Confined to the additional disc contained in the box, the extras begin with an interesting (but oddly padded out) documentary on the making of the masterpiece, hosted by a very excitable Robby Benson (the voice of the Beast from Beauty And The Beast). This 20 or so minute retrospective looks back on some of the artwork and concept designs, and features interviews with the animators, including of course, Jiminy Cricket’s Ward Kimball. Though suspiciously light, the documentary does feature the usual chestnuts (Kimball’s explanation on how Pinocchio’s co-star went from Cricket to Jiminy for instance) and Benson hosts from a wonderful set reconstruction of a scene from the movie.

Over on side two of the supplemental disc in the laser box, there’s a chance to see artist Gustaf Tenggren’s original concepts for the Pinocchio puppet, and other conceptual drawings. There’s a look at the animators’ models and model sheets for each character, as well as inspirational paintings and completed backgrounds. The supplements continue with a range of publicity materials, including production stills, posters, paper clippings, and the entire Pinocchio comic strip from 1940 in still frame form, which provides an evening’s worth of entertainment on its own!

A collection of three theatrical trailers (a great 1940 teaser, plus 1984 and 1992 re-issues) tot up the video-based material, and rounding things out is a storyboard to film comparison, which makes for fascinating viewing. The image on the Pinocchio LD is superb, rich in color and as close to the original film elements as was possible at that time. I’m sure a new DVD could spruce up the picture a little more (in the same way that the Snow White and Bambi DVDs upgraded those pictures from the 1990 LD pressings) but otherwise this is simply perfect. It’s the same transfer as that made available on the Limited Issue disc that Disney put out on DVD as part of their first wave of titles (and later re-issued in the Gold Collection line), but here I must say that the LD picture displays greater “warmth” and a less digitally compressed and more film like image. The DVD came with no bonuses other than a theatrical re-issue trailer.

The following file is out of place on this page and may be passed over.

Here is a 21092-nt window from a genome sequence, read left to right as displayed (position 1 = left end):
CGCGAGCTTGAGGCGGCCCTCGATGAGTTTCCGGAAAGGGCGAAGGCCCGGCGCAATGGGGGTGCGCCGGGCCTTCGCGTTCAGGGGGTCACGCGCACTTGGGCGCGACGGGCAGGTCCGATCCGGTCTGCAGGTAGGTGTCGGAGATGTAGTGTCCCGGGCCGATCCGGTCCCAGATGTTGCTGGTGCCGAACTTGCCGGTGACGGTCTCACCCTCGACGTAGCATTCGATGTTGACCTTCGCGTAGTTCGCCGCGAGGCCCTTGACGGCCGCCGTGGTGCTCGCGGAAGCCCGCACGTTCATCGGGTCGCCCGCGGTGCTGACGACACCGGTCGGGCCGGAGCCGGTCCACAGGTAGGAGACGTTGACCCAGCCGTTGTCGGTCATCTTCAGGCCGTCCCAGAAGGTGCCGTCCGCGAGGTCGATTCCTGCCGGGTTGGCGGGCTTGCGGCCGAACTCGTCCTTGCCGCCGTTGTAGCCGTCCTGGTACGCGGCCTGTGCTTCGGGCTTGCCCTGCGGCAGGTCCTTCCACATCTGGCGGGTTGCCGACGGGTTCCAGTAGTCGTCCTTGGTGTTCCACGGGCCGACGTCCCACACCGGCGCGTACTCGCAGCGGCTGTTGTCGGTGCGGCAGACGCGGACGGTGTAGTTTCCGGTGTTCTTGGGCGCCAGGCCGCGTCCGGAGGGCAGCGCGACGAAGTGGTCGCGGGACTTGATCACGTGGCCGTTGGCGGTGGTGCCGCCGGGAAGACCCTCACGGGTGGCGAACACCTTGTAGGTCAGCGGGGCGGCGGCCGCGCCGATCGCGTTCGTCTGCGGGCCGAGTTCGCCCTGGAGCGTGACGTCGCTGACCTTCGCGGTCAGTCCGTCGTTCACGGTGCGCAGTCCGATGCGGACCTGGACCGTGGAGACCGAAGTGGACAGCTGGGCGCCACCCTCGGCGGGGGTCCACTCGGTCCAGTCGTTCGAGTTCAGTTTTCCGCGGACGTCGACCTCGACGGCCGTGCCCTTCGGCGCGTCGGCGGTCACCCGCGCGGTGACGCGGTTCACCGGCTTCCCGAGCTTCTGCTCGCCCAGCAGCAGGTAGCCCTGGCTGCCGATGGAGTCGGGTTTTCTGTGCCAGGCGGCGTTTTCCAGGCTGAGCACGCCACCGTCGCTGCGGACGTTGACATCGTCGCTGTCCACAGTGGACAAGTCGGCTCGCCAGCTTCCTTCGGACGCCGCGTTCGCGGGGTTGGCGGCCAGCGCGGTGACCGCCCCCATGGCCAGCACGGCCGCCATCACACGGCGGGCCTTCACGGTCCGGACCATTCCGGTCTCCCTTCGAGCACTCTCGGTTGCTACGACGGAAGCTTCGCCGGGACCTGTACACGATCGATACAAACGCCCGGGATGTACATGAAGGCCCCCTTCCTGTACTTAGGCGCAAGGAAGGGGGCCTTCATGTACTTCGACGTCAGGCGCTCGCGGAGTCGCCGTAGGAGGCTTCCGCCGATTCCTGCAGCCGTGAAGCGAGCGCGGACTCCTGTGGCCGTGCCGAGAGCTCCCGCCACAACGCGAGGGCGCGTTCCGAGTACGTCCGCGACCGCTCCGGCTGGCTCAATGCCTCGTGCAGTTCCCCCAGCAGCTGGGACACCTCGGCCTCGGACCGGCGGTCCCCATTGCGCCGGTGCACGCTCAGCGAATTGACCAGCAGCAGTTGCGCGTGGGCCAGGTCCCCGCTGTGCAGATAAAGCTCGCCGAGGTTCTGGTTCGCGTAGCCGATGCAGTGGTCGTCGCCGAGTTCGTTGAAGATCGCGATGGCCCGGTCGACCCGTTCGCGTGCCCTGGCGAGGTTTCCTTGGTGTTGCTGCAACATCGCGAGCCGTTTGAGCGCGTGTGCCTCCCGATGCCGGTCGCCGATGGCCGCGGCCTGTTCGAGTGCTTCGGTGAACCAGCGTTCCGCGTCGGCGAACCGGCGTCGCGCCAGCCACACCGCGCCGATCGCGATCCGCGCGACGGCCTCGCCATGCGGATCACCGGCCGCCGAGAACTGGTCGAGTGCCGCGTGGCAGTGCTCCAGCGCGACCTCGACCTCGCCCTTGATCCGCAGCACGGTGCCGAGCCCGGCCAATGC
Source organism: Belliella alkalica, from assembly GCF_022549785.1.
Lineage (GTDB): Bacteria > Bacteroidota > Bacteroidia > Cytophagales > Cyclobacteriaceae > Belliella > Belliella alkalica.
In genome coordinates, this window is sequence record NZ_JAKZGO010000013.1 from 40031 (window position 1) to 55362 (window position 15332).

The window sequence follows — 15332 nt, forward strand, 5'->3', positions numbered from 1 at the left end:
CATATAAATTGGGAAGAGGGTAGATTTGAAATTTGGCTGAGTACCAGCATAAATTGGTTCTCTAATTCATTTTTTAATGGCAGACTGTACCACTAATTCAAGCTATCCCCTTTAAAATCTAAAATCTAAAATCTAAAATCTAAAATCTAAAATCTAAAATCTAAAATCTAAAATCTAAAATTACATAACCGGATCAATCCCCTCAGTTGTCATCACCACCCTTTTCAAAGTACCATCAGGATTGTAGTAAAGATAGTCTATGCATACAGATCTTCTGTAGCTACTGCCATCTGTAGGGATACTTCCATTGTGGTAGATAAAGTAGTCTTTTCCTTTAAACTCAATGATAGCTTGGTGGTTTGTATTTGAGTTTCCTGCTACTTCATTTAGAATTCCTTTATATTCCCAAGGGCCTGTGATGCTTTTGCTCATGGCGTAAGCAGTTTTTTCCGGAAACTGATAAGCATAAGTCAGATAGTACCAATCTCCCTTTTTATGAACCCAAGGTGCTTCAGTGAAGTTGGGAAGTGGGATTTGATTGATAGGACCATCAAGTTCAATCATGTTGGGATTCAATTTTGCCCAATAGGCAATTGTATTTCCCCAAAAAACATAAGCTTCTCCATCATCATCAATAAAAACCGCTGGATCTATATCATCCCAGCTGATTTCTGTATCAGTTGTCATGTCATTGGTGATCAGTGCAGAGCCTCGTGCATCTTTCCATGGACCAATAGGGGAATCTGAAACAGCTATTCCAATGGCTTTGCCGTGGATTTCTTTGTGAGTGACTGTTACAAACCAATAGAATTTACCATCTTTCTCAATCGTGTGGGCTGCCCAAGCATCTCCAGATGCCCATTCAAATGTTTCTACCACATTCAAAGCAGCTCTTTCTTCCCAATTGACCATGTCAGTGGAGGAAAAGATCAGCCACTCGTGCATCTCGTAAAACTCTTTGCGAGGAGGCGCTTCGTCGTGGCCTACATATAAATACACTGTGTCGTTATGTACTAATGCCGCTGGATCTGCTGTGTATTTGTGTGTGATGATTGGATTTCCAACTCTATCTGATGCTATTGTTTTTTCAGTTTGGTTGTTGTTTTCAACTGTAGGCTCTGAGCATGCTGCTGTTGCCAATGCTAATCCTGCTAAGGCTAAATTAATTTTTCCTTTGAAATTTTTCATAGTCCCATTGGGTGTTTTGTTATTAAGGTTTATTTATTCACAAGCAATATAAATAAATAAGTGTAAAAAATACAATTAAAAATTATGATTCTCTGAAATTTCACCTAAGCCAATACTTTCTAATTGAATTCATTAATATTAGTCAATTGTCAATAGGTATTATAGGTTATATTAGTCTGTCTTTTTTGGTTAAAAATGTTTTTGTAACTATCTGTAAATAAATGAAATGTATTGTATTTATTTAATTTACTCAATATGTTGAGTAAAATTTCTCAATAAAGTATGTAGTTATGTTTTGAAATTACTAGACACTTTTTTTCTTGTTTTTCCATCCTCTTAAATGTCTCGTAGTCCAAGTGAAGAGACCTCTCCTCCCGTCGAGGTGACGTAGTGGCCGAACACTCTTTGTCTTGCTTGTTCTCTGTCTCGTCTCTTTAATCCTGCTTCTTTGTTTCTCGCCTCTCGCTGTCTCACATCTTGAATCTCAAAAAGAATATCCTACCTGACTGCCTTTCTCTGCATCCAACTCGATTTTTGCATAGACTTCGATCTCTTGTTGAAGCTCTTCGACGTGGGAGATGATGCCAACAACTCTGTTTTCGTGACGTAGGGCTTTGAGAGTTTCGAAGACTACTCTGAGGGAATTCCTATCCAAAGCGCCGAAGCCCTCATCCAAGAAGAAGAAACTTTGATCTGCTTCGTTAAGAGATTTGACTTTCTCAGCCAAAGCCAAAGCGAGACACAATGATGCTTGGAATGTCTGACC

While the supplements are none-too extensive, this deluxe box set is a nice collection and should provide a solid basis for a special edition DVD. Jiminy Cricket became a big star after the release of the film in 1940 and went on to star in a number of other Disney productions. He was a much as loved character as any in the “mouse pack” of Mickey, Donald and Goofy, headlining such package features as Fun And Fancy Free and a host of 1950s educational roles in the I’m No Fool…series. It was rumored that at least two of these shorts (originally produced as segments for the Mickey Mouse Club) would be included in the Region 2 disc release, but they don’t seem to have made it. When Pinocchio finally has its US special edition release, let’s hope they are, along with the short series of four Figaro cartoons that Gepetto’s little kitten starred in with Minnie Mouse in the mid-to-late 1940s.

Although I doubt we’ll see a deluxe two-disc DVD edition (I’d love to be proven wrong) of this classic movie, it is high time Pinocchio got the attention it deserved, and hopefully it can only be a matter of time before any such announcement is made. In the meantime, and quite how many of the supplements here would make it across, this deluxe CAV box set fills the gap nicely.